In the last two years, the considerable popularity of some liberal online writers — such as the venture capitalist Li Kaifu, who has almost fifty million followers on Weibo — has drawn frequent criticism. The Global Times columnist Dai Xu accused Li Kaifu of being an agent for the CIA; he regularly calls public intellectuals ‘dailudang’ 带路党 — that is, people who guide invading foreign armies. Sympathisers of public intellectuals often call their critics wumao 五毛, or wumaodang, meaning ‘Fifty-cent Gang’ — people allegedly paid by the government for positive online postings at the apocryphal rate of fifty Chinese cents a post (see the 2012 Yearbook, p.131).
Small Voices in a Cave
The Chinese Bloggers Conference survived the Civilised Internet campaign. After the first conference in Shanghai in 2005, the eclectic group of technologists, entrepreneurs, activists, citizen journalists and hobbyists met in Hangzhou, Beijing and then in Guangzhou. The final CNBloggerCon was held in 2009 in the entrance to a cave in a nature reserve near Lianzhou — a small town in the remote far west of Guangdong province. The choice of location was partly determined by concerns that the police would have shut it down if it were held in a larger city, whereas local municipal government officials in Lianzhou saw the gathering as a boon to tourism and were less concerned about potential risks. The theme of CNBloggerCon 2009 was ‘Micro-actions, Macro-effects’ (Wei dongli Guang tiandi 微动力 广天地) — the word wei referring both to Weibo and other microblogs including Twitter.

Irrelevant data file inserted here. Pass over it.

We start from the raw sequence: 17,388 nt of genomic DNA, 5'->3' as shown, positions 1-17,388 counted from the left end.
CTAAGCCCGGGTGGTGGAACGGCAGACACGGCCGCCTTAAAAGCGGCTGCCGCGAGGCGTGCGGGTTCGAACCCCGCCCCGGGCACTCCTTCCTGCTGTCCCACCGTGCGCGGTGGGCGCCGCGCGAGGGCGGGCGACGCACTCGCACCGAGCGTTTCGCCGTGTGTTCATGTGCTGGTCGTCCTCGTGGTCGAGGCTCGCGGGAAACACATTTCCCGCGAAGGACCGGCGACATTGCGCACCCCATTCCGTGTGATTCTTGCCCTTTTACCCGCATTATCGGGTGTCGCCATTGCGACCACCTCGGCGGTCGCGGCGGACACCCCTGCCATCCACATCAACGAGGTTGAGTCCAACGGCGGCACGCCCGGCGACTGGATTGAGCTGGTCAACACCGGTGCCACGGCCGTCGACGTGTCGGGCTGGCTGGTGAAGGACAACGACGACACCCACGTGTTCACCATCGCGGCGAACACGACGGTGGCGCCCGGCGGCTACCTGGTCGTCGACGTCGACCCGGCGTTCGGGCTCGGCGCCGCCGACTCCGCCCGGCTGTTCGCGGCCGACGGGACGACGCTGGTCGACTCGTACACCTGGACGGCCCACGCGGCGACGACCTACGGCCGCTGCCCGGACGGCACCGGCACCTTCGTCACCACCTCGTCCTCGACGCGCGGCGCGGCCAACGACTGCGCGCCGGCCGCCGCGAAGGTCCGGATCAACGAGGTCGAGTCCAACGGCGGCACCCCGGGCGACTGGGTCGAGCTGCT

The 2010 conference was scheduled to return to Shanghai, but just before the conference, the owners of the proposed venue informed the organisers that the authorities had expressed their displeasure with the event and the conference was cancelled. There hasn’t been a Chinese bloggers’ conference since then.
Tie Me Up, Tie Me Down
Of course, the end of the Chinese Bloggers Conference did not mean the end of blogging in China: from 2010 to 2103, Sina Weibo became a part of mainstream culture, remaining the most dynamic space for public expression in China. The Internet continues to serve as a nascent Fourth Estate, and it is where news about corruption, government malfeasance and abuses frequently breaks. The Internet culture of China remains varied and vital.
But the last word on the Chinese Internet always belongs to the state, which is why it seems fitting to conclude with a translation of a commentary published on the People’s Daily website on 24 December 2012.
Let the Rule of Law Tightly Shackle the Internet 给网络世界套上法治紧箍咒 by Ma Bi 马碧